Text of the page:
Intellectual property rights

IP protection for software

Which intellectual property rights are available to protect software, and how do you obtain those rights?

Software is automatically protected under copyright law in Switzerland if and to the extent it constitutes a copyrightable work (ie, if it is an intellectual creation with individual character). Thus, there is no need for the author of software to register the software or apply for protection to obtain copyright. In addition, patent protection is in principle also available for computer-implemented inventions where the necessary requirements are met. In any case, the abstract algorithm and basic idea underlying a computer software cannot be monopolised by copyright or patent protection.

IP developed by employees and contractors

Who owns new intellectual property developed by an employee during the course of employment? Do the same rules apply to new intellectual property developed by contractors or consultants?

Ownership belongs to the employer by way of statutory law where an employee, in performing work for the employer and complying with their duties under the employment contract, creates an invention or a design or computer software. Beyond that, the employer and the employee may agree for additional intellectual property rights to transfer to the employer by way of contract. In practice, it is advisable for an employment contract to specifically address the transfer of intellectual property created by the employee in the context of the employment relationship to the employer. There are no express corresponding rules applicable to third-party contractors and consultants, such that the ownership of the intellectual property created by such third parties would have to be determined in view of the specific circumstances. Thus, in practice, it is advisable to put in place a clear contractual arrangement.

Joint ownership

Are there any restrictions on a joint owner of intellectual property’s right to use, license, charge or assign its right in intellectual property?

Joint ownership is frequently discussed in contract negotiations, but most often not an ideal solution given that Switzerland, like many other jurisdictions, lacks explicit rules governing joint ownership of intellectual property. Thus, whenever that is contemplated, it is advisable to agree on joint ownership only based on a clear contractual basis governing each joint owner's right to use, license, charge or assign the relevant intellectual property or the ownership interest of such joint owner.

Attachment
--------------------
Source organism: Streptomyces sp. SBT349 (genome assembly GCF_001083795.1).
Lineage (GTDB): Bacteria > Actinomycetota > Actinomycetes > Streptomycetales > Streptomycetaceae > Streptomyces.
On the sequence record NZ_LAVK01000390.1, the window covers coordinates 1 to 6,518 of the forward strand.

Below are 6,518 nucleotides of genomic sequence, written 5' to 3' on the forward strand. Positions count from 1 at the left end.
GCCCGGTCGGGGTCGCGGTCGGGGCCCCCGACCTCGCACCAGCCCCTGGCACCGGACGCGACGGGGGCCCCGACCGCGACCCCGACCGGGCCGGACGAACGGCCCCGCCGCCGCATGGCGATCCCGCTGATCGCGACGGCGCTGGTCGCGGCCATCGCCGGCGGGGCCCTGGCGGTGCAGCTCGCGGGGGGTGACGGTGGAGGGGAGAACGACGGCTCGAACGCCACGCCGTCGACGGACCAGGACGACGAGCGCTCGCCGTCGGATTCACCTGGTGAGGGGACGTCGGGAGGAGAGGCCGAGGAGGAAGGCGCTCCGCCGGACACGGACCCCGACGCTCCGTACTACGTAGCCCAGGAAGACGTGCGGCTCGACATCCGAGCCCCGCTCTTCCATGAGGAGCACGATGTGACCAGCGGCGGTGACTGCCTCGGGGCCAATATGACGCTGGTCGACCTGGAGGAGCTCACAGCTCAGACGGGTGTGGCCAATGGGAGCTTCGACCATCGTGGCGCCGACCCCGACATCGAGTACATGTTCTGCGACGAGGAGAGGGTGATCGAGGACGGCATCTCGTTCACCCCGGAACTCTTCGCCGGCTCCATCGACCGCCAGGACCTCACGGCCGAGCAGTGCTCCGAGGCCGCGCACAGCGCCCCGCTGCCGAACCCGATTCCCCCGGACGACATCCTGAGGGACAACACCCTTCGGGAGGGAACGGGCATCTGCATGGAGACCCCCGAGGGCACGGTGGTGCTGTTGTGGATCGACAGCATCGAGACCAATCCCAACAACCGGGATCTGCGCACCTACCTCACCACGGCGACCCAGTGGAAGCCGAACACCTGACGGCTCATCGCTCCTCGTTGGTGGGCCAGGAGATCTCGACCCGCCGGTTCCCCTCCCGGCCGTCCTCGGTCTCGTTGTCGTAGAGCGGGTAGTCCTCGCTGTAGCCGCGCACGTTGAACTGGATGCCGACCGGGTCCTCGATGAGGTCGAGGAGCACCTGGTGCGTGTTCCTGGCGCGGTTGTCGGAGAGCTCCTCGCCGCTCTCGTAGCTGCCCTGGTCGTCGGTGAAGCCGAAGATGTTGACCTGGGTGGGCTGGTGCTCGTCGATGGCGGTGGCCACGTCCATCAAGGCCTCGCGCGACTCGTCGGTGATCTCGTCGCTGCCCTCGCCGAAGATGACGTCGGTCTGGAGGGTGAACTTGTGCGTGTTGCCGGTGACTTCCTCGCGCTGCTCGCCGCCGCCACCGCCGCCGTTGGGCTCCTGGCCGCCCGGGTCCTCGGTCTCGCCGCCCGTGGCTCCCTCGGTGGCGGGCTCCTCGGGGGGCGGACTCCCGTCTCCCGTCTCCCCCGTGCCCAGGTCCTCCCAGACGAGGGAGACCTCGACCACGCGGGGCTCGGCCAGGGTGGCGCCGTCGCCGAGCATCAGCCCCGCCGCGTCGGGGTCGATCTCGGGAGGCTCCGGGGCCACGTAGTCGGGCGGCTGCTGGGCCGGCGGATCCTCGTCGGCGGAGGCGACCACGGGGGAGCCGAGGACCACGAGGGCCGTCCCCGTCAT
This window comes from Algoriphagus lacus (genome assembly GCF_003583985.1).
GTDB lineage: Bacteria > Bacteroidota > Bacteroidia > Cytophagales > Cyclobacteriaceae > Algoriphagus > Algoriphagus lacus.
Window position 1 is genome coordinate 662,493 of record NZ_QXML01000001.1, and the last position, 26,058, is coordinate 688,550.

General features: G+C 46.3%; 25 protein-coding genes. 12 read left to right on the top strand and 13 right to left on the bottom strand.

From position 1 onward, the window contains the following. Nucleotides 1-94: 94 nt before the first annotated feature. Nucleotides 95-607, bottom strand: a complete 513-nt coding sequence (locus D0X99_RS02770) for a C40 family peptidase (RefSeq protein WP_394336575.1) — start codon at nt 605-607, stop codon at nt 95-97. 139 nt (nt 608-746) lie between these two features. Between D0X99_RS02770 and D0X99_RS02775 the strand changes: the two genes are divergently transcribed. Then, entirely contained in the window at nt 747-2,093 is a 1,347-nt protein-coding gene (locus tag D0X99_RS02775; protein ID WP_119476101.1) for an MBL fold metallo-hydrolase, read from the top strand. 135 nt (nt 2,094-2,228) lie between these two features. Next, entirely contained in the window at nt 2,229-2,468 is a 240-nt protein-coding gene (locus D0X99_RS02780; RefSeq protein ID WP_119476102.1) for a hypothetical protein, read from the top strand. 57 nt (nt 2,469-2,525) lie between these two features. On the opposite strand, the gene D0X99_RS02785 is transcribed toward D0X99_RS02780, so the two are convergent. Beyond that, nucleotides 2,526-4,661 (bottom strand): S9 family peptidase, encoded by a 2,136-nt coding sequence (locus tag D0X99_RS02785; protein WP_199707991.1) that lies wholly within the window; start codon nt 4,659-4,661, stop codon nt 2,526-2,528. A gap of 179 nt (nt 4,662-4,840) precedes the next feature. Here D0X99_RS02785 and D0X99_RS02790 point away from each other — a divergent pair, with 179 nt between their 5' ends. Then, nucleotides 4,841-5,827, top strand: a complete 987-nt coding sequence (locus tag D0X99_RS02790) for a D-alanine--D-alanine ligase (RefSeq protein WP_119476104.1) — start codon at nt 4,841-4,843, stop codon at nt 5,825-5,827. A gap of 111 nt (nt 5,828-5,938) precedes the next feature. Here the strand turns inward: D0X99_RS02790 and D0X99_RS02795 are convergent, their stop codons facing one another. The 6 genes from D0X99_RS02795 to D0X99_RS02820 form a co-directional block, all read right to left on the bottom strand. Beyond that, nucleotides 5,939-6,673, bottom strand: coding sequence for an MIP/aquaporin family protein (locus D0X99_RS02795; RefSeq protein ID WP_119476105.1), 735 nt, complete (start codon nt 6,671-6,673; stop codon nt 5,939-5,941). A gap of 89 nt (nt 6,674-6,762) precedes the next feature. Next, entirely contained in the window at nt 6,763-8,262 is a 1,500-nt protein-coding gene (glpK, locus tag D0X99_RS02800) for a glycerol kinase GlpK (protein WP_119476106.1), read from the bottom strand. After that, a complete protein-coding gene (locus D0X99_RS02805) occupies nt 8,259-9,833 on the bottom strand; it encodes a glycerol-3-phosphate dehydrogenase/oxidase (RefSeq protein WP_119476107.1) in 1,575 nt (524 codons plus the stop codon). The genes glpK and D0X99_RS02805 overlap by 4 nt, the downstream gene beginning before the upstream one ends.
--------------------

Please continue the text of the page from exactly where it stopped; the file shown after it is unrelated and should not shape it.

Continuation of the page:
Trade secrets

How are trade secrets protected? Are trade secrets kept confidential during court proceedings?

Trade secrets are protected under various statutory laws, including employment law, unfair competition law and criminal law. The relevant provisions limit the unlawful disclosure and exploitation of trade secrets. In addition, contractual confidentiality agreements serve to protect the confidentiality of trade secrets. In court proceedings, the court may upon request of a party impose measures to protect the confidentiality of trade secrets disclosed during the proceedings.

Branding

What intellectual property rights are available to protect branding and how do you obtain those rights? How can fintech businesses ensure they do not infringe existing brands?

Trademark protection is available to protect branding. To obtain trademark protection, the relevant designation – for example, a word or logo, or a combination – must be filed as trademark application to the Swiss Federal Institute of Intellectual Property. In addition to trademark protection, brands may also be protected under unfair competition law, which prohibits certain deceptive practices in commerce. It is advisable to conduct a proper search prior to adopting a brand to minimise the risk of infringing pre-existing trademark rights.

Remedies for infringement of IP

What remedies are available to individuals or companies whose intellectual property rights have been infringed?

In general, civil law remedies and criminal law remedies may be available to individuals or companies whose intellectual property rights have been infringed. Civil law remedies include actions to cease and desist from the infringing activities, compensation of damage and surrender of profits. In addition, infringements of intellectual property rights generally also constitute criminal offences, such that an individual or company whose intellectual property rights have been infringed may also file criminal complaints.